with unbelievable maturity for a 6 year old child! I was floored. She held her
own with all the adult actors. In 2014 she played Lee Bo Young's kidnapped
daughter in God's Gift: 14 Days, showing her brilliance once again!
Seung-yoo gives up his vigilante assassinations at the behest of his old teacher Yi Gae (Uhm Hyo-sup), who urges him to join the larger cause of dethroning Sejo and restoring Danjong. Seryung inadvertently learns of the plot and is caught in a terrible dilemma. Saving her father will come at the cost of her love and vice versa. However, the rebellion which was led by Six Scholars of the Hall of Worthies, including Seung-yoo's beloved teacher fails, leading to their deaths and the exile of Princess Kyunghye and her husband Jung Jong, whom she is now deeply in love with, having finally consummated her marriage to him.
Seung-yoo's Teacher (Uhm Hyo-sup) and Jung Jong are led off to their deaths for participating
in a rebellion, only Jung Jong is saved when his wife Kyunghye begs for his life in front of King Sejo
Seung-yoo manages to escape, but Myeon Sin discovers his true identity. King Sejo learns that Seung-yoo is alive and that Seryung may have had knowledge of the plot. The rift between father and daughter grows even bigger. Seryung in a symbolic move cuts her hair in front of him and renounces all ties to her father.
When she takes refuge in a temple after leaving the palace, Seung-yoo takes her with him to the gisaeng house for protection. However, when Myeon Sin and his guards nearly tear apart the place searching for her, she surrenders herself up to them. In his rage, King Sejo sentences her to become a slave of Myeon Sin. However, Seung-yoo and his friends rescue her in the nick of time. Myeon Sin, completely obsessed with her now to the point of insanity, refuses to give up his quest to possess Seryung and follows the pair to Princess Kyunghye and Jung Jong's place of exile. Myeon Sin comes to learn that Jung Jong is plotting yet another rebellion against King Sejo when an incriminatory rebel paper is mistakenly dropped to the ground as he stands close by. Poor Jung Jong is arrested again and this time executed by King Sejo, being torn apart limb from limb in a public execution, leaving behind a devastated and pregnant Kyunghye. Nice guy, that King Sejo!
Meanwhile, in addition to their grief over the loss of Jung Jong, the lovers Seung-yoo and Seryung face even more obstacles. The rebel leaders with whom Seung-yoo continues the plan for the attack against the King refuse to accept her because of her family link to the King.
Despite their personal perils, Seung-yoo and Seryung pledge their love as husband and wife, consummate their marriage, and agree to separate till the battle is over. However, when Myeon Sin plans to use Seryung as bait to lure Seung-yoo, she is on to him and escapes and warns her husband, although it risks her life when the rebel soldiers think she's a royal spy.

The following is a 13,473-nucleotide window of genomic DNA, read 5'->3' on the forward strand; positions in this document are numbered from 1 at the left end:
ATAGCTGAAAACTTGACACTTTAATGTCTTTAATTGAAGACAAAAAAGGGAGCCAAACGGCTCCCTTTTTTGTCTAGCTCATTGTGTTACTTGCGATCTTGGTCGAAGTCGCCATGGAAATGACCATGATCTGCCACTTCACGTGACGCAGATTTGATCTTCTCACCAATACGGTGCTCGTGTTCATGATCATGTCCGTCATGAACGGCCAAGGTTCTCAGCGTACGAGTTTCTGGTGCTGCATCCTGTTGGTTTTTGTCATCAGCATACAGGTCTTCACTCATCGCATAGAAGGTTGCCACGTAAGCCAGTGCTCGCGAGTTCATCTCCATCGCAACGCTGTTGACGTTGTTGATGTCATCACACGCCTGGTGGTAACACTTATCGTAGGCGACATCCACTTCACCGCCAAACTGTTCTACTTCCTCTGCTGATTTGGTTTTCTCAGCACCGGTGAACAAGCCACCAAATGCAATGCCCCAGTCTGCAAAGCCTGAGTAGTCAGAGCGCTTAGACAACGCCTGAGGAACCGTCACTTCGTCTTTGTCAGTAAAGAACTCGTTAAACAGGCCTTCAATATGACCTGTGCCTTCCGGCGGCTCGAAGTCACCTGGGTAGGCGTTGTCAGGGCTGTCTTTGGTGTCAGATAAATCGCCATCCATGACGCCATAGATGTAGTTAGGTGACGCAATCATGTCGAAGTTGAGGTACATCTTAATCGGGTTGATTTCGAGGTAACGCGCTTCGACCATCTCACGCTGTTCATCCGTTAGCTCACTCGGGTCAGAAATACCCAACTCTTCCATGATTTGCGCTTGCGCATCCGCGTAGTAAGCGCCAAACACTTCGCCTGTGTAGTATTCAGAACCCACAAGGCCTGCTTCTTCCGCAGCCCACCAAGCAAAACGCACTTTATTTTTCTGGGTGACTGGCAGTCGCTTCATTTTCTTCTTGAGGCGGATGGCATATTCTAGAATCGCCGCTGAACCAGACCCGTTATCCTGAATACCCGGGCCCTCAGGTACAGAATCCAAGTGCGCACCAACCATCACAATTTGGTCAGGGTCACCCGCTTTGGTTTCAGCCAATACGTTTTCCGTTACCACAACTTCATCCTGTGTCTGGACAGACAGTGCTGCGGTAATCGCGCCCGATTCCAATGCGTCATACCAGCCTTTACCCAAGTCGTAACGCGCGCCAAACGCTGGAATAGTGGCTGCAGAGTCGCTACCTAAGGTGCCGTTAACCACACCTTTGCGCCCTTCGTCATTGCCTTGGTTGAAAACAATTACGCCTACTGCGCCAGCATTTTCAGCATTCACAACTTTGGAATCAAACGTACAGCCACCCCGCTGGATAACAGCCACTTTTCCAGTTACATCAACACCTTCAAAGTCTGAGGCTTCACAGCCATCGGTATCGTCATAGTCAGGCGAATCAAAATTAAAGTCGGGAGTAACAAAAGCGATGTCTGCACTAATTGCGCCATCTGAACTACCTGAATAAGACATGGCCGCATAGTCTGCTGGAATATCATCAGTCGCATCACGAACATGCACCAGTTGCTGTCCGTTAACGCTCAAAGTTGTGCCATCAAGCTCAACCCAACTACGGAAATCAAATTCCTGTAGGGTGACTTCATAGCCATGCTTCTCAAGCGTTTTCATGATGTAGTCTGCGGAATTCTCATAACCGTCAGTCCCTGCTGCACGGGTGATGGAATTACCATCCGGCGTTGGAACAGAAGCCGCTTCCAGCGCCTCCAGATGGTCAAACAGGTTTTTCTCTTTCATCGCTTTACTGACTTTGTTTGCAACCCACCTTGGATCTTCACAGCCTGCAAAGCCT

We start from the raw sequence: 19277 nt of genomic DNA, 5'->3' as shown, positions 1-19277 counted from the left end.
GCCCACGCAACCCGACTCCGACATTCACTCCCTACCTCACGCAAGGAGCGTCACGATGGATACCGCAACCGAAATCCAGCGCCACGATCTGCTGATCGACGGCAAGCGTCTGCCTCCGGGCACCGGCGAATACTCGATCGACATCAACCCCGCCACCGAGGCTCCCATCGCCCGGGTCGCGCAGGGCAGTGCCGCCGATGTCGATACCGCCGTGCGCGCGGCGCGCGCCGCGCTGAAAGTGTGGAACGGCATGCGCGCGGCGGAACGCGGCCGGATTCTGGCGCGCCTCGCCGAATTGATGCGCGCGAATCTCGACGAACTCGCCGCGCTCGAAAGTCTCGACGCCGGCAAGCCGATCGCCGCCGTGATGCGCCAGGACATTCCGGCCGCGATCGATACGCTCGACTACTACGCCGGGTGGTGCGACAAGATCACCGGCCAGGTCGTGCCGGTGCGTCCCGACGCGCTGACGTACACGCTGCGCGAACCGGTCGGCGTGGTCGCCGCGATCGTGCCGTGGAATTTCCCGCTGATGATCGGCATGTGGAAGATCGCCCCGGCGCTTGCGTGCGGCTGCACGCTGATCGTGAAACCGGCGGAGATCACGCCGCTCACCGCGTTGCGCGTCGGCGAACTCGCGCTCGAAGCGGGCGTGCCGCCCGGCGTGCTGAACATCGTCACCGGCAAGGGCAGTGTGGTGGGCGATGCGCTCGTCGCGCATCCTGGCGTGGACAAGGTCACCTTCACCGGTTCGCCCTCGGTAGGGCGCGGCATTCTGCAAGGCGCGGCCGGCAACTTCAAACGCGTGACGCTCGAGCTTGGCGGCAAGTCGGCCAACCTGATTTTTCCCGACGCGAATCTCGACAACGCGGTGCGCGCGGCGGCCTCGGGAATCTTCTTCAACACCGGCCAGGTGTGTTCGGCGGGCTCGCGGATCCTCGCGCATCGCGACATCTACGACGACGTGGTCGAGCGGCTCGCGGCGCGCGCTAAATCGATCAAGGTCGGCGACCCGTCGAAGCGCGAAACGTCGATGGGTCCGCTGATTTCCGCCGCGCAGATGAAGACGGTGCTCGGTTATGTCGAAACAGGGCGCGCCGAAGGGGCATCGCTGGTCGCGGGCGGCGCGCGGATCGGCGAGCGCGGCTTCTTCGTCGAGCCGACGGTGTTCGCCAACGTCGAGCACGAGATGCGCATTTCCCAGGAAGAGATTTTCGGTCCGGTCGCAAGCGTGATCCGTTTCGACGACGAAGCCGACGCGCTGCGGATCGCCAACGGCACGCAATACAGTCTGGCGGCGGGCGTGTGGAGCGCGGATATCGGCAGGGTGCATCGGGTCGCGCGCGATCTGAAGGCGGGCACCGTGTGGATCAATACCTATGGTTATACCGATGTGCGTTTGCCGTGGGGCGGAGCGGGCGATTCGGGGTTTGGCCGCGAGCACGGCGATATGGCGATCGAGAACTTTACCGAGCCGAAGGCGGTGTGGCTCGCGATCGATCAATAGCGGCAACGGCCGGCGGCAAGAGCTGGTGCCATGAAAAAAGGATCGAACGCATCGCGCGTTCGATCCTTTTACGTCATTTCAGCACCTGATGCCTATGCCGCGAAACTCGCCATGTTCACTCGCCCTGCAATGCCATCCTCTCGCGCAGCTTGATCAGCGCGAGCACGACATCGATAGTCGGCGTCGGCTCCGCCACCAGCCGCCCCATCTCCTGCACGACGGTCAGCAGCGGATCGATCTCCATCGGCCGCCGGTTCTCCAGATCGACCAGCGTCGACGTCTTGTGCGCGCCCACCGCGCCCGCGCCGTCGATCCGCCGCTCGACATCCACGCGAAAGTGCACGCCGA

In the battle that follows, Myeon Sin is killed (YAY!) and Seung-yoo's side wins. Seung-yoo moves forward with his plan to assassinate the evil King Sejo and nearly succeeds, but a momentary distraction caused by learning of Seryung's pregnancy from Sejo stops him from killing his future baby's grandfather. Seung-yoo is sent to jail, and Seryung goes to see him, wanting her baby to at least know who his or her father is. Seung-yoo nearly dies and Seryung accepts her fate of living the rest of her life alone. However, Seryung's mother Queen Yoon (Kim Seo-ra) orchestrates their escape, unwilling to see another one of her children perish (her only son had died previously of an unknown illness). She tells her husband the King that both Seung-yoo and Seryung died and she had them buried together in an unmarked grave. Seryung had always been Sejo's favorite daughter despite all her rebellion against him, and now he thinks he has lost two of his children instead of just one.
My favorite brooding shot of actor Park Shi Hoo from The Princess' Man
Years later, Seung-yoo has become blind after his prior brush with death when his head had been injured. However, both he and his wife now have a sweet daughter and are happy, even in poverty and isolation. In the backdrop of their bliss of finally being together in peace, after many incredible hurdles throughout their lives, an aged and afflicted King Sejo stumbles upon them by accident (or perhaps designed ahead of time by his aged wife) and he is in shock; he watches his daughter's happiness from afar and smiles happily, apparently willing to let his old bitterness against them fade away, as he heads off with his wife to the hot springs to find relief for his ailing body..
Great things about this drama: it's intensity and excellent writing and addictive cliffhangers, a great cast including very enjoyable supporting actors, gorgeous cinematography with multi-use cameras, and two nice love songs. Things I would change: the tension music that was primarily used for the drama, of a women's choir and a repetitive driving beat, was simply over-used. Every drama needs at least three pieces of varied tension music, not just one. Theme-wise it was appropriate for the drama, but not when used multiple times per episode! I also personally wanted to see King Sejo get his comeuppance at the end for torturing and murdering so many people, including his own flesh and blood, to attain a throne by illegal means. When you watch 24 episodes of a drama depicting lots of violence you want to see the main villain receive some justice. Saying that "history records Sejo as a successful king" is like saying Hitler was a great leader because he built beautiful buildings and made the trains run on time! No can do. Rulers who are murderers, especially of children, could NEVER be good Kings.